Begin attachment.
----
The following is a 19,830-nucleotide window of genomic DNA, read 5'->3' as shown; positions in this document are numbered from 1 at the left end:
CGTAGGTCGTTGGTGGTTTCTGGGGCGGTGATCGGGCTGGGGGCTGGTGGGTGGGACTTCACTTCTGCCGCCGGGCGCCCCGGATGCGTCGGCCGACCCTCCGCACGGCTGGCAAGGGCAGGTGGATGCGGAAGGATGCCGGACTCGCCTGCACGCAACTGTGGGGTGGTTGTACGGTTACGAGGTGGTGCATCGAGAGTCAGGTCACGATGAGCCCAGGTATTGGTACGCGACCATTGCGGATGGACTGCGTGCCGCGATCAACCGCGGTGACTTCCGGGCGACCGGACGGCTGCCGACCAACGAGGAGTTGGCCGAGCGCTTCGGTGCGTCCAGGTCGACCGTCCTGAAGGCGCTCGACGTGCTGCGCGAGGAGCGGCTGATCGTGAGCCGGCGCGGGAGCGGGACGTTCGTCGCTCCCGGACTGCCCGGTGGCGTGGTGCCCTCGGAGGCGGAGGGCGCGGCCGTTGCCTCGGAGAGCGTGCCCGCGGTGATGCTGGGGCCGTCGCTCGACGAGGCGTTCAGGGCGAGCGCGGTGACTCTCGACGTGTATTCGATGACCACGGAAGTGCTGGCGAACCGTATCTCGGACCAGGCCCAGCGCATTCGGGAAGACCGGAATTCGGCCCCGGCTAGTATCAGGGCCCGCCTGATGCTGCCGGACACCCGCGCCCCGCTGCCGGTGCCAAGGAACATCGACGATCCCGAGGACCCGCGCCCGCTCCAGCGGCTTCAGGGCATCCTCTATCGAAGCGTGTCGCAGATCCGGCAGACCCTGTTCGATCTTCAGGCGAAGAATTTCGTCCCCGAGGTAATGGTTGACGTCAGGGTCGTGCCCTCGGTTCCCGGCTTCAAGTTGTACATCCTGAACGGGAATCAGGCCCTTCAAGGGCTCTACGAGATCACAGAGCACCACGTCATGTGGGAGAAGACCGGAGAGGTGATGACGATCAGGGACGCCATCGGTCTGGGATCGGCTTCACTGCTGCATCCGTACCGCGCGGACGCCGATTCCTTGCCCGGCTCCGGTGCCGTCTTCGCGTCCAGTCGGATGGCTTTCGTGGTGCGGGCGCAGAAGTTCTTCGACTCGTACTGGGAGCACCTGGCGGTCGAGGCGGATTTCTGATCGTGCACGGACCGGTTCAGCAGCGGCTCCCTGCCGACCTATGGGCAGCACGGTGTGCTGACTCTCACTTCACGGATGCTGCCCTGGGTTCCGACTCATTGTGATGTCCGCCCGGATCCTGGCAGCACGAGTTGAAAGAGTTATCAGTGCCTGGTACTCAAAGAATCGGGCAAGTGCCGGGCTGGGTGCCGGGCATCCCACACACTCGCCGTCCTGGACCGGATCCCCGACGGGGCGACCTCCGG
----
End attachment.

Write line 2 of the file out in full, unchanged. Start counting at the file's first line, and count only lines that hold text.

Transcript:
CGTAGGTCGTTGGTGGTTTCTGGGGCGGTGATCGGGCTGGGGGCTGGTGGGTGGGACTTCACTTCTGCCGCCGGGCGCCCCGGATGCGTCGGCCGACCCTCCGCACGGCTGGCAAGGGCAGGTGGATGCGGAAGGATGCCGGACTCGCCTGCACGCAACTGTGGGGTGGTTGTACGGTTACGAGGTGGTGCATCGAGAGTCAGGTCACGATGAGCCCAGGTATTGGTACGCGACCATTGCGGATGGACTGCGTGCCGCGATCAACCGCGGTGACTTCCGGGCGACCGGACGGCTGCCGACCAACGAGGAGTTGGCCGAGCGCTTCGGTGCGTCCAGGTCGACCGTCCTGAAGGCGCTCGACGTGCTGCGCGAGGAGCGGCTGATCGTGAGCCGGCGCGGGAGCGGGACGTTCGTCGCTCCCGGACTGCCCGGTGGCGTGGTGCCCTCGGAGGCGGAGGGCGCGGCCGTTGCCTCGGAGAGCGTGCCCGCGGTGATGCTGGGGCCGTCGCTCGACGAGGCGTTCAGGGCGAGCGCGGTGACTCTCGACGTGTATTCGATGACCACGGAAGTGCTGGCGAACCGTATCTCGGACCAGGCCCAGCGCATTCGGGAAGACCGGAATTCGGCCCCGGCTAGTATCAGGGCCCGCCTGATGCTGCCGGACACCCGCGCCCCGCTGCCGGTGCCAAGGAACATCGACGATCCCGAGGACCCGCGCCCGCTCCAGCGGCTTCAGGGCATCCTCTATCGAAGCGTGTCGCAGATCCGGCAGACCCTGTTCGATCTTCAGGCGAAGAATTTCGTCCCCGAGGTAATGGTTGACGTCAGGGTCGTGCCCTCGGTTCCCGGCTTCAAGTTGTACATCCTGAACGGGAATCAGGCCCTTCAAGGGCTCTACGAGATCACAGAGCACCACGTCATGTGGGAGAAGACCGGAGAGGTGATGACGATCAGGGACGCCATCGGTCTGGGATCGGCTTCACTGCTGCATCCGTACCGCGCGGACGCCGATTCCTTGCCCGGCTCCGGTGCCGTCTTCGCGTCCAGTCGGATGGCTTTCGTGGTGCGGGCGCAGAAGTTCTTCGACTCGTACTGGGAGCACCTGGCGGTCGAGGCGGATTTCTGATCGTGCACGGACCGGTTCAGCAGCGGCTCCCTGCCGACCTATGGGCAGCACGGTGTGCTGACTCTCACTTCACGGATGCTGCCCTGGGTTCCGACTCATTGTGATGTCCGCCCGGATCCTGGCAGCACGAGTTGAAAGAGTTATCAGTGCCTGGTACTCAAAGAATCGGGCAAGTGCCGGGCTGGGTGCCGGGCATCCCACACACTCGCCGTCCTGGACCGGATCCCCGACGGGGCGACCTCCGG